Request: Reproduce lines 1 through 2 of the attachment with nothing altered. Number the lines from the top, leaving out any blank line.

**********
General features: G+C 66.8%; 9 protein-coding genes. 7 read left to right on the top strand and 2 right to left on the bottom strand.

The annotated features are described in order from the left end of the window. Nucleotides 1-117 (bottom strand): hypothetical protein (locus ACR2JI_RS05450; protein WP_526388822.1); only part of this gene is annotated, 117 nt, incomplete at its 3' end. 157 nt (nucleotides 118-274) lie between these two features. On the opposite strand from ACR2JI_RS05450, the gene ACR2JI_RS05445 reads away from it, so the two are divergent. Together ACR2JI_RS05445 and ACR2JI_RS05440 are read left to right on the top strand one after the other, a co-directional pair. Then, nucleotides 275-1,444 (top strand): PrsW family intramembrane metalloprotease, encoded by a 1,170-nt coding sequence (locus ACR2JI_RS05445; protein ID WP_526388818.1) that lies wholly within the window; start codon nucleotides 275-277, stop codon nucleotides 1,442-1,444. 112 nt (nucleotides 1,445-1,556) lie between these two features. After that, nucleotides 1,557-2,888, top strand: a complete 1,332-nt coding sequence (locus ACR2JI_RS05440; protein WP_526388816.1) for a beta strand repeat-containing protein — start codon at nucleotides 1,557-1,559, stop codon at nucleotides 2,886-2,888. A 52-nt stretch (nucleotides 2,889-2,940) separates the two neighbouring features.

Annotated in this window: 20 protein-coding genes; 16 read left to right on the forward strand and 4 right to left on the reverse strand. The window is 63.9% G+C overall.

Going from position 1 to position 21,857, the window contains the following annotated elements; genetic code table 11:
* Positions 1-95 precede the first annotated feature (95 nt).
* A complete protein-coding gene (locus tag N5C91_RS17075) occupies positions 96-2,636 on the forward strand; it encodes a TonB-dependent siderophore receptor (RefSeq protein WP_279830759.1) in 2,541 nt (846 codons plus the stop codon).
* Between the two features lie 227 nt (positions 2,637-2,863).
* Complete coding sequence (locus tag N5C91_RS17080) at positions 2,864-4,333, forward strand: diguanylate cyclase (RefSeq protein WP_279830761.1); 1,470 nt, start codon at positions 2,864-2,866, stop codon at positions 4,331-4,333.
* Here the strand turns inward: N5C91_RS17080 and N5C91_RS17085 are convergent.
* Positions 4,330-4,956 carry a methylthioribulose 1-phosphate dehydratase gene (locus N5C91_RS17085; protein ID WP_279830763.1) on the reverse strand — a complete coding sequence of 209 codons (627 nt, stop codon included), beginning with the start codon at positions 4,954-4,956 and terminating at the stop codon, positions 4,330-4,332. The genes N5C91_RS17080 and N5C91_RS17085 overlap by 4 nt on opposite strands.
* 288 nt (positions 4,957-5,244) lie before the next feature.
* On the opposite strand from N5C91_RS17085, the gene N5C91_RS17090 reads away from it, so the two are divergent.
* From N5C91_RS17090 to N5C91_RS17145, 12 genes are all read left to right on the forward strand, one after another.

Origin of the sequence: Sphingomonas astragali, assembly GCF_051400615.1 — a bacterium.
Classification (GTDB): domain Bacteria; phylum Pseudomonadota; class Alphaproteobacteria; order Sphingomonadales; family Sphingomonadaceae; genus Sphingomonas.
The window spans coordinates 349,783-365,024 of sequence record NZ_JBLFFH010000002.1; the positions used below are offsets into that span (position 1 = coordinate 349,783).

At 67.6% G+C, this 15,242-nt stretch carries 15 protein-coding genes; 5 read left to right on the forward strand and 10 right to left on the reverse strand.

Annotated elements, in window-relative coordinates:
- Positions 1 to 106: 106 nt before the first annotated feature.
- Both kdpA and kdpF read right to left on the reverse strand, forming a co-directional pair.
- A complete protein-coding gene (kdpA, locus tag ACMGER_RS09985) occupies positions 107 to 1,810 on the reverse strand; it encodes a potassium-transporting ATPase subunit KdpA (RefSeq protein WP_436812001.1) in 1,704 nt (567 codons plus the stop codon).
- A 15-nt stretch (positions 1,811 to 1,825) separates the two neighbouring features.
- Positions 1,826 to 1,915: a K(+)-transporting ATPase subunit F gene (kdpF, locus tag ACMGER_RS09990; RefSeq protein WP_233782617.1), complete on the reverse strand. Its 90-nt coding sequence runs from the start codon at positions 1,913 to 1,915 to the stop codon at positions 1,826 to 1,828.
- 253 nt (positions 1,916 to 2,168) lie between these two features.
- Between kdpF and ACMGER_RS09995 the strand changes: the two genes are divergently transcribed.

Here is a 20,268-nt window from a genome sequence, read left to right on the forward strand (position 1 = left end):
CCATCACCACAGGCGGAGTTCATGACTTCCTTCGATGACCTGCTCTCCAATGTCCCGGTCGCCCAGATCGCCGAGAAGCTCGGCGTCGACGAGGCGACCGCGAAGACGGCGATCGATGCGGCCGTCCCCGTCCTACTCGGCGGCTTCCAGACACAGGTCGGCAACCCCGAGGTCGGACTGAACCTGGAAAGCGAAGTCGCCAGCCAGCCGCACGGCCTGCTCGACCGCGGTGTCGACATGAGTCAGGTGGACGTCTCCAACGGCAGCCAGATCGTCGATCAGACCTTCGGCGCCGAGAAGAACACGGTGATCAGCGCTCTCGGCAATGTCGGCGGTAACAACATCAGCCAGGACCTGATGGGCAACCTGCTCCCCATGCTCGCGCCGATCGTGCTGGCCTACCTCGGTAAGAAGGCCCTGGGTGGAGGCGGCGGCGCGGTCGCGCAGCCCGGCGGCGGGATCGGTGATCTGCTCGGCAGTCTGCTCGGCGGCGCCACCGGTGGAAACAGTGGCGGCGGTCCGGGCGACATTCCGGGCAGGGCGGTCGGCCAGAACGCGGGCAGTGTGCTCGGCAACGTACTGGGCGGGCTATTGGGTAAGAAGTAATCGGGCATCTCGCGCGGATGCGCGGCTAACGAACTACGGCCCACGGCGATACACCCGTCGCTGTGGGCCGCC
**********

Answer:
General features: G+C 66.8%; 9 protein-coding genes. 7 read left to right on the top strand and 2 right to left on the bottom strand.

The annotated features are described in order from the left end of the window. Nucleotides 1-117 (bottom strand): hypothetical protein (locus ACR2JI_RS05450; protein WP_526388822.1); only part of this gene is annotated, 117 nt, incomplete at its 3' end. 157 nt (nucleotides 118-274) lie between these two features. On the opposite strand from ACR2JI_RS05450, the gene ACR2JI_RS05445 reads away from it, so the two are divergent. Together ACR2JI_RS05445 and ACR2JI_RS05440 are read left to right on the top strand one after the other, a co-directional pair. Then, nucleotides 275-1,444 (top strand): PrsW family intramembrane metalloprotease, encoded by a 1,170-nt coding sequence (locus ACR2JI_RS05445; protein ID WP_526388818.1) that lies wholly within the window; start codon nucleotides 275-277, stop codon nucleotides 1,442-1,444. 112 nt (nucleotides 1,445-1,556) lie between these two features. After that, nucleotides 1,557-2,888, top strand: a complete 1,332-nt coding sequence (locus ACR2JI_RS05440; protein WP_526388816.1) for a beta strand repeat-containing protein — start codon at nucleotides 1,557-1,559, stop codon at nucleotides 2,886-2,888. A 52-nt stretch (nucleotides 2,889-2,940) separates the two neighbouring features.